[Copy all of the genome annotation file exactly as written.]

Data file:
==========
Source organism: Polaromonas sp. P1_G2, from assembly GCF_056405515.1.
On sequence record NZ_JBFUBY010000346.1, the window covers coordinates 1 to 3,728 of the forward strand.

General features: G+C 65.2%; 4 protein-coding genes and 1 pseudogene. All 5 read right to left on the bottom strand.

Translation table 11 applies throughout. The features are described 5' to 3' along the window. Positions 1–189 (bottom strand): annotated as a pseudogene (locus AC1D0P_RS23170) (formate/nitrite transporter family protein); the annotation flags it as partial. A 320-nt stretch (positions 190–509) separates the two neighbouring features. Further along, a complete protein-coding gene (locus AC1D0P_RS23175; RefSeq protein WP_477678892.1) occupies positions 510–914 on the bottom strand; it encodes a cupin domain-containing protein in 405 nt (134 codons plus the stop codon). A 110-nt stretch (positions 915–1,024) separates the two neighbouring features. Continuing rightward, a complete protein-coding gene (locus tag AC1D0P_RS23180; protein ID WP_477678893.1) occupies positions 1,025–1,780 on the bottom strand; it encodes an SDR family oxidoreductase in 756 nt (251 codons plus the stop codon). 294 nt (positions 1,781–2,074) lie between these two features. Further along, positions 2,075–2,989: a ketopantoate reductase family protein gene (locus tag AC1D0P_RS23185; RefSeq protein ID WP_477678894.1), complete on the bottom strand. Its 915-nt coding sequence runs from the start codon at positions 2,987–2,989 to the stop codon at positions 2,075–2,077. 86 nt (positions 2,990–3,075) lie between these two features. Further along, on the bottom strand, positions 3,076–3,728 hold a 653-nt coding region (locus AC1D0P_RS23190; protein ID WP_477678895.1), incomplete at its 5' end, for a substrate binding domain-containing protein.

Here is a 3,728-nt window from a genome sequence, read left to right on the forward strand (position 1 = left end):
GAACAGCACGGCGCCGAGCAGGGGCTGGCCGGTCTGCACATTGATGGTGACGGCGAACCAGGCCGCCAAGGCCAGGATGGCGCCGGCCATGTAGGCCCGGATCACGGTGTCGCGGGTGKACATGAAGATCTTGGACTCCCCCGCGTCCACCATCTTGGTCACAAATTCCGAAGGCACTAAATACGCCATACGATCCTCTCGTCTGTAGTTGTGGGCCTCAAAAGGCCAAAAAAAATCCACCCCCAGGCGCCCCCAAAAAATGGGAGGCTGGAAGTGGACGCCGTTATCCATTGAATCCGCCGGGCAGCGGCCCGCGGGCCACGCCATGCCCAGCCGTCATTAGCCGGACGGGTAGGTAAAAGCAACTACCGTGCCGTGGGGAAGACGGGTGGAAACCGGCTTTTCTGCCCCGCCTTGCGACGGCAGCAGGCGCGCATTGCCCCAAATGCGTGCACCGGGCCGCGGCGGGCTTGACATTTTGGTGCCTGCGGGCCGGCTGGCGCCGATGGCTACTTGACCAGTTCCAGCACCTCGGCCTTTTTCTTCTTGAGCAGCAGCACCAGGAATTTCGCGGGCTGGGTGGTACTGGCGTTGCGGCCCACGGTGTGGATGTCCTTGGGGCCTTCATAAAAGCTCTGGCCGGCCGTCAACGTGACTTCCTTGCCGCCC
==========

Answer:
Source organism: Polaromonas sp. P1_G2, from assembly GCF_056405515.1.
On sequence record NZ_JBFUBY010000346.1, the window covers coordinates 1 to 3,728 of the forward strand.

General features: G+C 65.2%; 4 protein-coding genes and 1 pseudogene. All 5 read right to left on the bottom strand.

Translation table 11 applies throughout. The features are described 5' to 3' along the window. Positions 1–189 (bottom strand): annotated as a pseudogene (locus AC1D0P_RS23170) (formate/nitrite transporter family protein); the annotation flags it as partial. A 320-nt stretch (positions 190–509) separates the two neighbouring features. Further along, a complete protein-coding gene (locus AC1D0P_RS23175; RefSeq protein WP_477678892.1) occupies positions 510–914 on the bottom strand; it encodes a cupin domain-containing protein in 405 nt (134 codons plus the stop codon). A 110-nt stretch (positions 915–1,024) separates the two neighbouring features. Continuing rightward, a complete protein-coding gene (locus tag AC1D0P_RS23180; protein ID WP_477678893.1) occupies positions 1,025–1,780 on the bottom strand; it encodes an SDR family oxidoreductase in 756 nt (251 codons plus the stop codon). 294 nt (positions 1,781–2,074) lie between these two features. Further along, positions 2,075–2,989: a ketopantoate reductase family protein gene (locus tag AC1D0P_RS23185; RefSeq protein ID WP_477678894.1), complete on the bottom strand. Its 915-nt coding sequence runs from the start codon at positions 2,987–2,989 to the stop codon at positions 2,075–2,077. 86 nt (positions 2,990–3,075) lie between these two features. Further along, on the bottom strand, positions 3,076–3,728 hold a 653-nt coding region (locus AC1D0P_RS23190; protein ID WP_477678895.1), incomplete at its 5' end, for a substrate binding domain-containing protein.

Here is a 3,728-nt window from a genome sequence, read left to right on the forward strand (position 1 = left end):
GAACAGCACGGCGCCGAGCAGGGGCTGGCCGGTCTGCACATTGATGGTGACGGCGAACCAGGCCGCCAAGGCCAGGATGGCGCCGGCCATGTAGGCCCGGATCACGGTGTCGCGGGTGKACATGAAGATCTTGGACTCCCCCGCGTCCACCATCTTGGTCACAAATTCCGAAGGCACTAAATACGCCATACGATCCTCTCGTCTGTAGTTGTGGGCCTCAAAAGGCCAAAAAAAATCCACCCCCAGGCGCCCCCAAAAAATGGGAGGCTGGAAGTGGACGCCGTTATCCATTGAATCCGCCGGGCAGCGGCCCGCGGGCCACGCCATGCCCAGCCGTCATTAGCCGGACGGGTAGGTAAAAGCAACTACCGTGCCGTGGGGAAGACGGGTGGAAACCGGCTTTTCTGCCCCGCCTTGCGACGGCAGCAGGCGCGCATTGCCCCAAATGCGTGCACCGGGCCGCGGCGGGCTTGACATTTTGGTGCCTGCGGGCCGGCTGGCGCCGATGGCTACTTGACCAGTTCCAGCACCTCGGCCTTTTTCTTCTTGAGCAGCAGCACCAGGAATTTCGCGGGCTGGGTGGTACTGGCGTTGCGGCCCACGGTGTGGATGTCCTTGGGGCCTTCATAAAAGCTCTGGCCGGCCGTCAACGTGACTTCCTTGCCGCCC